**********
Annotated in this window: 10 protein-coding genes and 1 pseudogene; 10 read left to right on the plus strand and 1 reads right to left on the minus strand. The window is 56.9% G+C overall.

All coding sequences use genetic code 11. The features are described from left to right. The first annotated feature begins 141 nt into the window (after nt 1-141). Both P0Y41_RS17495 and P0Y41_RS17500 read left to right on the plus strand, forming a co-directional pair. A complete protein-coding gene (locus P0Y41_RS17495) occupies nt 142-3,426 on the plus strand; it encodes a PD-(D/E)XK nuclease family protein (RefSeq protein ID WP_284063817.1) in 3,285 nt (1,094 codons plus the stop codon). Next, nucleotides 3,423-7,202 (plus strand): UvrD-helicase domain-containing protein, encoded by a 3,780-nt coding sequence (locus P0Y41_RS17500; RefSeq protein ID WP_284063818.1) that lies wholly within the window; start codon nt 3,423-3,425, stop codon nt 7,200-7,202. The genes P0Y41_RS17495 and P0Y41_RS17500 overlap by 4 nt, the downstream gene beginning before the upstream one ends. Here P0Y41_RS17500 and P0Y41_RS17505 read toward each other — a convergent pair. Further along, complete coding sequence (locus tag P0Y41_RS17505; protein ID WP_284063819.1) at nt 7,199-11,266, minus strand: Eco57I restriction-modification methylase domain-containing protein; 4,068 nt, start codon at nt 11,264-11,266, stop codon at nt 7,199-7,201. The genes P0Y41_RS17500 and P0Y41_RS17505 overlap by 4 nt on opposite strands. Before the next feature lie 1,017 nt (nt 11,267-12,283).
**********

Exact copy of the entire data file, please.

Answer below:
Annotated in this window: 10 protein-coding genes and 1 pseudogene; 10 read left to right on the plus strand and 1 reads right to left on the minus strand. The window is 56.9% G+C overall.

All coding sequences use genetic code 11. The features are described from left to right. The first annotated feature begins 141 nt into the window (after nt 1-141). Both P0Y41_RS17495 and P0Y41_RS17500 read left to right on the plus strand, forming a co-directional pair. A complete protein-coding gene (locus P0Y41_RS17495) occupies nt 142-3,426 on the plus strand; it encodes a PD-(D/E)XK nuclease family protein (RefSeq protein ID WP_284063817.1) in 3,285 nt (1,094 codons plus the stop codon). Next, nucleotides 3,423-7,202 (plus strand): UvrD-helicase domain-containing protein, encoded by a 3,780-nt coding sequence (locus P0Y41_RS17500; RefSeq protein ID WP_284063818.1) that lies wholly within the window; start codon nt 3,423-3,425, stop codon nt 7,200-7,202. The genes P0Y41_RS17495 and P0Y41_RS17500 overlap by 4 nt, the downstream gene beginning before the upstream one ends. Here P0Y41_RS17500 and P0Y41_RS17505 read toward each other — a convergent pair. Further along, complete coding sequence (locus tag P0Y41_RS17505; protein ID WP_284063819.1) at nt 7,199-11,266, minus strand: Eco57I restriction-modification methylase domain-containing protein; 4,068 nt, start codon at nt 11,264-11,266, stop codon at nt 7,199-7,201. The genes P0Y41_RS17500 and P0Y41_RS17505 overlap by 4 nt on opposite strands. Before the next feature lie 1,017 nt (nt 11,267-12,283).